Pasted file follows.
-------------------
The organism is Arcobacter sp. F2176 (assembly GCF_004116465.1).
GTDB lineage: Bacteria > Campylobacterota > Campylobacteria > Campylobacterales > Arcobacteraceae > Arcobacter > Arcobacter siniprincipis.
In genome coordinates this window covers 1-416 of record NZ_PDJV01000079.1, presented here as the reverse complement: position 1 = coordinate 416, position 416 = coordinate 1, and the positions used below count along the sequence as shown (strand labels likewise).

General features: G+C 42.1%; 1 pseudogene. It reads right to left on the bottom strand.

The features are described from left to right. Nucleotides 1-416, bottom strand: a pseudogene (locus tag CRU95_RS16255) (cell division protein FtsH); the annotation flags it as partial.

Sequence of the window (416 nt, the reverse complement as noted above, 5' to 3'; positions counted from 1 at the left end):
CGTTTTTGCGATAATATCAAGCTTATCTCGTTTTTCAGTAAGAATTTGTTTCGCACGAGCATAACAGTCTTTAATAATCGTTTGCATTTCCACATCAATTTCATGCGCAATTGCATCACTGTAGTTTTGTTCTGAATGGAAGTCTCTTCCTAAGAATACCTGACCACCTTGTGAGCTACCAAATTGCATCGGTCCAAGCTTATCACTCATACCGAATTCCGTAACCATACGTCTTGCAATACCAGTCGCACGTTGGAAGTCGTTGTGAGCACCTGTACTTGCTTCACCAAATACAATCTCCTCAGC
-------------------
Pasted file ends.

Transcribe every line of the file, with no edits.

The organism is Arcobacter sp. F2176 (assembly GCF_004116465.1).
GTDB lineage: Bacteria > Campylobacterota > Campylobacteria > Campylobacterales > Arcobacteraceae > Arcobacter > Arcobacter siniprincipis.
In genome coordinates this window covers 1-416 of record NZ_PDJV01000079.1, presented here as the reverse complement: position 1 = coordinate 416, position 416 = coordinate 1, and the positions used below count along the sequence as shown (strand labels likewise).

General features: G+C 42.1%; 1 pseudogene. It reads right to left on the bottom strand.

The features are described from left to right. Nucleotides 1-416, bottom strand: a pseudogene (locus tag CRU95_RS16255) (cell division protein FtsH); the annotation flags it as partial.

Sequence of the window (416 nt, the reverse complement as noted above, 5' to 3'; positions counted from 1 at the left end):
CGTTTTTGCGATAATATCAAGCTTATCTCGTTTTTCAGTAAGAATTTGTTTCGCACGAGCATAACAGTCTTTAATAATCGTTTGCATTTCCACATCAATTTCATGCGCAATTGCATCACTGTAGTTTTGTTCTGAATGGAAGTCTCTTCCTAAGAATACCTGACCACCTTGTGAGCTACCAAATTGCATCGGTCCAAGCTTATCACTCATACCGAATTCCGTAACCATACGTCTTGCAATACCAGTCGCACGTTGGAAGTCGTTGTGAGCACCTGTACTTGCTTCACCAAATACAATCTCCTCAGC